Ismail Kadare, an Albanian novelist with a long and distinguished career, writes with a dizzying, evocative style in the recently published The Accident. The novel has a constraining impact: it catches you up in worlds that don’t make sense, but which the novelist apparently forces open to meaning and that he then denies. This work, James Wood assures readers in the New Yorker (Dec.20 & 27, ’10), is almost too allegorical. This in itself is worrying, since its surface meaning is elusive and so makes any “allegorical” significance of the turns of plot less a tease than an equation in a form of higher literary mathematics, and that way beyond my ken. Even if there were answers at the back of the book, the solutions themselves would be unsatisfying.
An Albanian couple’s death in an “accident” forms the basis of an investigation by a researcher whose findings occupy the bulk of the narrative. The conclusions reached, intended to determine if the deaths were indeed accidental or really murders, are never conclusive. The haze of testimony and speculation inevitably mixes with the political changes in Albania and the Balkans, most particularly the war crimes surrounding Bosnia in the trials at the Hague.
The narrative’s effect is to evoke nightmare, opacity, sexual extremes, dominance, pleas for freedom and assertions of control. The allegory has to suggest the complexities of post-communist Albanian society, as a political system somehow conjoining itself to a greater Europe. Who or what is free and on what terms?
The characters are multi-lingual, they cross borders with facility and interweave politics, sexuality, betrayal, and suspicion as the form liaisons in countless hotels in as many cities. Their passions are as much spent on understanding what they mean to each other as in physical acts of love. The disjointed use of time adds to the problematic effect of development of the relationship. The couple spends hours on the telephone recounting their dreams to each other, and they interpret these dreams which are further explored by the researcher/investigator.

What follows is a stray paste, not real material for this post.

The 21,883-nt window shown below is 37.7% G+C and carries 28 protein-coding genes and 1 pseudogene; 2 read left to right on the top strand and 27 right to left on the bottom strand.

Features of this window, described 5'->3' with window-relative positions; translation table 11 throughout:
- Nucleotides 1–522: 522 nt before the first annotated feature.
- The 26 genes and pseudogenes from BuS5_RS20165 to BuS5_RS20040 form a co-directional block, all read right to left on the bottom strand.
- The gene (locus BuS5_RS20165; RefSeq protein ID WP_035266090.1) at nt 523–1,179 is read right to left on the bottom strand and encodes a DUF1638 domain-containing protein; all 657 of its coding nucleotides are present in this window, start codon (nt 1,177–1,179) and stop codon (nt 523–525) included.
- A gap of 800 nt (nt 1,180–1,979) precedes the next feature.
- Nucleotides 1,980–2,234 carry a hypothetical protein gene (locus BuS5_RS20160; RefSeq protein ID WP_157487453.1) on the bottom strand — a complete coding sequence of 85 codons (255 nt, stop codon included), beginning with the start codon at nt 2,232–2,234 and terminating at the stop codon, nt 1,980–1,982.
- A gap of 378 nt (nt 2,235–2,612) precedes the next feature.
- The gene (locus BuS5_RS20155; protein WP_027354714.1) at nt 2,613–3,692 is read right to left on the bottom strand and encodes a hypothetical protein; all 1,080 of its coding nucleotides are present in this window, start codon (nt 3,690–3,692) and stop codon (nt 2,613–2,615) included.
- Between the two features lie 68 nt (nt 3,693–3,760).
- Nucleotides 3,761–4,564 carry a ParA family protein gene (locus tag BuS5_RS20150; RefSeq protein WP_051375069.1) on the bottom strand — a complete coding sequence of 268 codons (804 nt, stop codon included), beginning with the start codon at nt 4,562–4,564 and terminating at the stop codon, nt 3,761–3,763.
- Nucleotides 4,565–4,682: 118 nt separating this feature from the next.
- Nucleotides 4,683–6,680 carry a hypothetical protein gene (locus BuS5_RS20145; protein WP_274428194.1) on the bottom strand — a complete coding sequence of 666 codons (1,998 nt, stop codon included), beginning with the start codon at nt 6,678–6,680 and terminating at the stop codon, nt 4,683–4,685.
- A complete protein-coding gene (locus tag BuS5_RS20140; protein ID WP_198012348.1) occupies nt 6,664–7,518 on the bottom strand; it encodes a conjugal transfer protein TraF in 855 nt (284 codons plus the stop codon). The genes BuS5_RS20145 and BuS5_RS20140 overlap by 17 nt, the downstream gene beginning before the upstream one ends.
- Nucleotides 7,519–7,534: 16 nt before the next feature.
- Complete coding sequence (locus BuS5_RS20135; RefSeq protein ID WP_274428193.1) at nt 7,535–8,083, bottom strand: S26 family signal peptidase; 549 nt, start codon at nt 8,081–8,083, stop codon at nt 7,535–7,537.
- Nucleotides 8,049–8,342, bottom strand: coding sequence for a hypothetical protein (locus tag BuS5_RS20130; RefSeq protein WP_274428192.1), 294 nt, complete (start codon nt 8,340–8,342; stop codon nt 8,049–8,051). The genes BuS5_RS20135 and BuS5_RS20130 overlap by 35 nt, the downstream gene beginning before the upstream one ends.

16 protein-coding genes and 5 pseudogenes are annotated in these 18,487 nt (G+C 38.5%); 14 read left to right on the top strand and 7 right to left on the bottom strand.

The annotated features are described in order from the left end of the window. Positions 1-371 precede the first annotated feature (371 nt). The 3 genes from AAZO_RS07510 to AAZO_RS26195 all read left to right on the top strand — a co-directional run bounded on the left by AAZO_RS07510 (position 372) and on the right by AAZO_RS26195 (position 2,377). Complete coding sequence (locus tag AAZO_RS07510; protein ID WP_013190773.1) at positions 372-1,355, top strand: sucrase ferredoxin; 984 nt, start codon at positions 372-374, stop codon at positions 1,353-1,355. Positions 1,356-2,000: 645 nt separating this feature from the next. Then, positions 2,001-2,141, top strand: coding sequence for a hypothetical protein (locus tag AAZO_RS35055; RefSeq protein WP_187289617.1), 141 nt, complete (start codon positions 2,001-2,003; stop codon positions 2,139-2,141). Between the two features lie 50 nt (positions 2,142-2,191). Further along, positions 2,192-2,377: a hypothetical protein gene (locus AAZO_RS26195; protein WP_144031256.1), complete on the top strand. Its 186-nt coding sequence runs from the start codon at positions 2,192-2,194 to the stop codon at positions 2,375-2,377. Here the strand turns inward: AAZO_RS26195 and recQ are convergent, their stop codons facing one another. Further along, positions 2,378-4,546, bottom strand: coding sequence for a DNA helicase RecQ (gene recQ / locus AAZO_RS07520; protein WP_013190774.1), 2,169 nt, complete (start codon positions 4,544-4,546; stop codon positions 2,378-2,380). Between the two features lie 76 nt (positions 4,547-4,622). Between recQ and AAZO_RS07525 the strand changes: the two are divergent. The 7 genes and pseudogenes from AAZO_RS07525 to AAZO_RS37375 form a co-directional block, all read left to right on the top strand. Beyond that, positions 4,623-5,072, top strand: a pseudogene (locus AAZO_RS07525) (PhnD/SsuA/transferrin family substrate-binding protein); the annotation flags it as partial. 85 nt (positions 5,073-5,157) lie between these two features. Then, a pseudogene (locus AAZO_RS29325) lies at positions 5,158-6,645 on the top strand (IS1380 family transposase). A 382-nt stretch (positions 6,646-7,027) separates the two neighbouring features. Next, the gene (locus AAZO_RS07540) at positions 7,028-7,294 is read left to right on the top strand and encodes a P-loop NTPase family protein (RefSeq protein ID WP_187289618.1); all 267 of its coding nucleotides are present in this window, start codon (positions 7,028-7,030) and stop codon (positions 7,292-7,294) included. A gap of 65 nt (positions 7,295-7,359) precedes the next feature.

The effect is to summon a sense of time and place which adds to the mystery of the former communist states of middle-Europe, the Balkans and the Mediterranean. The iron curtain caused much shade. Kadare negotiates time and place deftly, and does so with such characteristically uncertain conclusions, that he reinforces the sense of estrangement – this very like the effect of reading Kafka to whom he is often compared. So we both enter this world, remain excluded, and are left with sensing that there are no real answers to straightforward concerns about responsibility or culpability in terms of the historical record of the last fifty years. The accident might be cleared and traffic moving, but little has changed as the rest of the world goes on.